The labor movement gained significant momentum during the 1830s and 1840s, paving the way for future generations of Americans to secure extensive workers’ rights.
The role of religion in Americans’ lives began to change not long after the War of 1812. In fact, the state of Connecticut “disestablished religion in 1818.” Daniel Walker Howe, What Hath God Wrought: Transformation of America, 1815-1848, 165. It should be noted that the First Amendment to the Constitution reads: “Congress shall make no law respecting an establishment of religion or prohibiting the free exercise thereof.” In other words, the First Amendment “restricted the federal government only, not the states.” Id. This would change in the 20th Century when the Supreme Court “incorporated” the freedoms of the Bill of Rights, through the Fourteenth Amendment (not passed until 1868), to the states. Id.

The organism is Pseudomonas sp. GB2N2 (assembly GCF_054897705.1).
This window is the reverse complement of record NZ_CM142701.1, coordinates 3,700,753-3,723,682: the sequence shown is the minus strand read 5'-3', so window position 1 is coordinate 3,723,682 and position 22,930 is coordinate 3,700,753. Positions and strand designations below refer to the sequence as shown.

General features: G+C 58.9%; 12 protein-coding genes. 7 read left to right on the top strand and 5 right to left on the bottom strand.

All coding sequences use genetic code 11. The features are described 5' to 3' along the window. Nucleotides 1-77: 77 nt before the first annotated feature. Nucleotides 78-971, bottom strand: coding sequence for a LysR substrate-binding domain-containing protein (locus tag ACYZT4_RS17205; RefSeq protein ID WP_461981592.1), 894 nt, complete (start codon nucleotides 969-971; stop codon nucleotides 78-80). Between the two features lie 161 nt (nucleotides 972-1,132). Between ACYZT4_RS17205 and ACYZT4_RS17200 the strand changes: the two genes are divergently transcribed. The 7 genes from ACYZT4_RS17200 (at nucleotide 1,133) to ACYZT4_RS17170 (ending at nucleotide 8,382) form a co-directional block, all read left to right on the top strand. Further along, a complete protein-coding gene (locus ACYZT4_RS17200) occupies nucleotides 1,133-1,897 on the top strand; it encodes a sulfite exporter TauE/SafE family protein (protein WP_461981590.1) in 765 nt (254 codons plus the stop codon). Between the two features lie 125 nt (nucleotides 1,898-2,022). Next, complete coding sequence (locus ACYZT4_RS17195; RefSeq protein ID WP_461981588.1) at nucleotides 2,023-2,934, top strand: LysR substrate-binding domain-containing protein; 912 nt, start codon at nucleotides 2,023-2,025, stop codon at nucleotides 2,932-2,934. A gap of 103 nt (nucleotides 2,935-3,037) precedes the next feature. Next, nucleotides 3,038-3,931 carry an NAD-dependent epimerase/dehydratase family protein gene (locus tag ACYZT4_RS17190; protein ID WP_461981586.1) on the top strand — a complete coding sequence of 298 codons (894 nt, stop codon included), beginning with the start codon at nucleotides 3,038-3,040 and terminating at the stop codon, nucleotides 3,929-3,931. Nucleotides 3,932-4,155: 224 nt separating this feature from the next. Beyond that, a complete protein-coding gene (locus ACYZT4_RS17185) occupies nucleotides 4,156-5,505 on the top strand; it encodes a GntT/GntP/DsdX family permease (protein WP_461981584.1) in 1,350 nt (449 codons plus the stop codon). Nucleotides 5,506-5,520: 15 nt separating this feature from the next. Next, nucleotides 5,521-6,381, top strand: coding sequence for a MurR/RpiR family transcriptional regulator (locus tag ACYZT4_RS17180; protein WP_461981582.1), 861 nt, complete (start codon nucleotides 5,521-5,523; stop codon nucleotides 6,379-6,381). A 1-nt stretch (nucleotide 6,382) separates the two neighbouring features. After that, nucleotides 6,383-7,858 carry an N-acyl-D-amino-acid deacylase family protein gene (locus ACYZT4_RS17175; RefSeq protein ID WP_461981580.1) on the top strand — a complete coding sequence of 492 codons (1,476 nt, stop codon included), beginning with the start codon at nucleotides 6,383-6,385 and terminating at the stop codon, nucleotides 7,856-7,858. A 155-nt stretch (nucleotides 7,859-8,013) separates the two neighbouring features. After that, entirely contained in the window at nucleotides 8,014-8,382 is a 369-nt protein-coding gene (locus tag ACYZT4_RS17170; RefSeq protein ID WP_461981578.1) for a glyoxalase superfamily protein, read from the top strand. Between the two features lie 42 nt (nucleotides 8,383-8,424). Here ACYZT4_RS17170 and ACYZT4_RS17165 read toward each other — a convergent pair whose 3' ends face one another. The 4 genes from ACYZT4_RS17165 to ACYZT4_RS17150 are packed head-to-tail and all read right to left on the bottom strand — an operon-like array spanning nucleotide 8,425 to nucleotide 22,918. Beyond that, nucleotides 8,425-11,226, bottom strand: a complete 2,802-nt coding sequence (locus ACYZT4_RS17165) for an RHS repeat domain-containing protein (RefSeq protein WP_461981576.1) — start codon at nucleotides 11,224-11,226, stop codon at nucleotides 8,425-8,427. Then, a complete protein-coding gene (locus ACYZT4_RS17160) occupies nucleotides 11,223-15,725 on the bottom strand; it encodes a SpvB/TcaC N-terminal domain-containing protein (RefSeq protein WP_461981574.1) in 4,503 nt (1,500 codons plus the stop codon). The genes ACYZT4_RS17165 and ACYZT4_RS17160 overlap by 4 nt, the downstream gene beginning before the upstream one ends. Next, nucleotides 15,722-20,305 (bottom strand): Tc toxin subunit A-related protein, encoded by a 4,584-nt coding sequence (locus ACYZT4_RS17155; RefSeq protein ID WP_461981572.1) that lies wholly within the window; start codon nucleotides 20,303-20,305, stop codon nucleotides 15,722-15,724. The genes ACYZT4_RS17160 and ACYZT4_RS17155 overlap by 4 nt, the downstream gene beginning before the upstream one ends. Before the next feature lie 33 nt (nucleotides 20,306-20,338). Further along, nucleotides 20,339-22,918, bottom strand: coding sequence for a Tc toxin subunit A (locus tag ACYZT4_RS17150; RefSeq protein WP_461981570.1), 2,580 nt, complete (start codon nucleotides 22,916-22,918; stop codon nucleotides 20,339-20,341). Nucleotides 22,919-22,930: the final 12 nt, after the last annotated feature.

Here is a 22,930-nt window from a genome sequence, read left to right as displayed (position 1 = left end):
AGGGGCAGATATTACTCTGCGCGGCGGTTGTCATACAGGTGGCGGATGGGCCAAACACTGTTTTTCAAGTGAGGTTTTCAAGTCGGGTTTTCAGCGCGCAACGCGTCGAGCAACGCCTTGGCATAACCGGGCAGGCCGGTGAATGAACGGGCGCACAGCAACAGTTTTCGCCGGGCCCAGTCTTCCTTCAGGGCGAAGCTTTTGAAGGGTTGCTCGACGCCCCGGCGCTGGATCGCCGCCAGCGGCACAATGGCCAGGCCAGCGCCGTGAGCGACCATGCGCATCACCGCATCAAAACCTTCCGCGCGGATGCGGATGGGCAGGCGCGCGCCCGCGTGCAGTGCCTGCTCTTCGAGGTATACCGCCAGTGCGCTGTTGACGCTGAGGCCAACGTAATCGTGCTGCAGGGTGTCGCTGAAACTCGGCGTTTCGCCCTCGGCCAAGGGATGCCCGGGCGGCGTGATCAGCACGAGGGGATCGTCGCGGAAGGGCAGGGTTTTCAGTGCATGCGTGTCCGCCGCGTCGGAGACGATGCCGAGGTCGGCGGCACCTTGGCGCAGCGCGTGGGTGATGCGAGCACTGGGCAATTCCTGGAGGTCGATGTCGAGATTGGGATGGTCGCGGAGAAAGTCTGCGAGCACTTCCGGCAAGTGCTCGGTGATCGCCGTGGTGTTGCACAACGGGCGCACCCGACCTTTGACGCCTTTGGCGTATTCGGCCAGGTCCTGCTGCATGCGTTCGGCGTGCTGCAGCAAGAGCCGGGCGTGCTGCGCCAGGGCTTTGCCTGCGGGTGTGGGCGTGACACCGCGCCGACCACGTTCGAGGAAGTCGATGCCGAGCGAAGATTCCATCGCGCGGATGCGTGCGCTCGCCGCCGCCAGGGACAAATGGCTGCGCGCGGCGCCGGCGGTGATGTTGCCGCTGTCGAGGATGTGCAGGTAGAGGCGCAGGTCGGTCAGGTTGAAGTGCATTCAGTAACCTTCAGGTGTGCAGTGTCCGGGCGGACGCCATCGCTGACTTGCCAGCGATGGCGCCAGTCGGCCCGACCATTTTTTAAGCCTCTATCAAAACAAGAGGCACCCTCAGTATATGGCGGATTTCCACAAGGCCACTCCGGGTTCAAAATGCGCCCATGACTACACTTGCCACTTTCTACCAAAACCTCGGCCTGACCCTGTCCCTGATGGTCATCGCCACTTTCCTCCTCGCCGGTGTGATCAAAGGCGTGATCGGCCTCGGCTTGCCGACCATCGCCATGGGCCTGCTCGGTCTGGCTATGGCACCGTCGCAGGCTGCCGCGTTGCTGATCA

The political theory that emerged from the Revolution and the debates surrounding the Constitution was not “a matter of deliberation as it was a matter of necessity.” Gordon Wood, The Creation of the American Republic: 1776-1787, 593.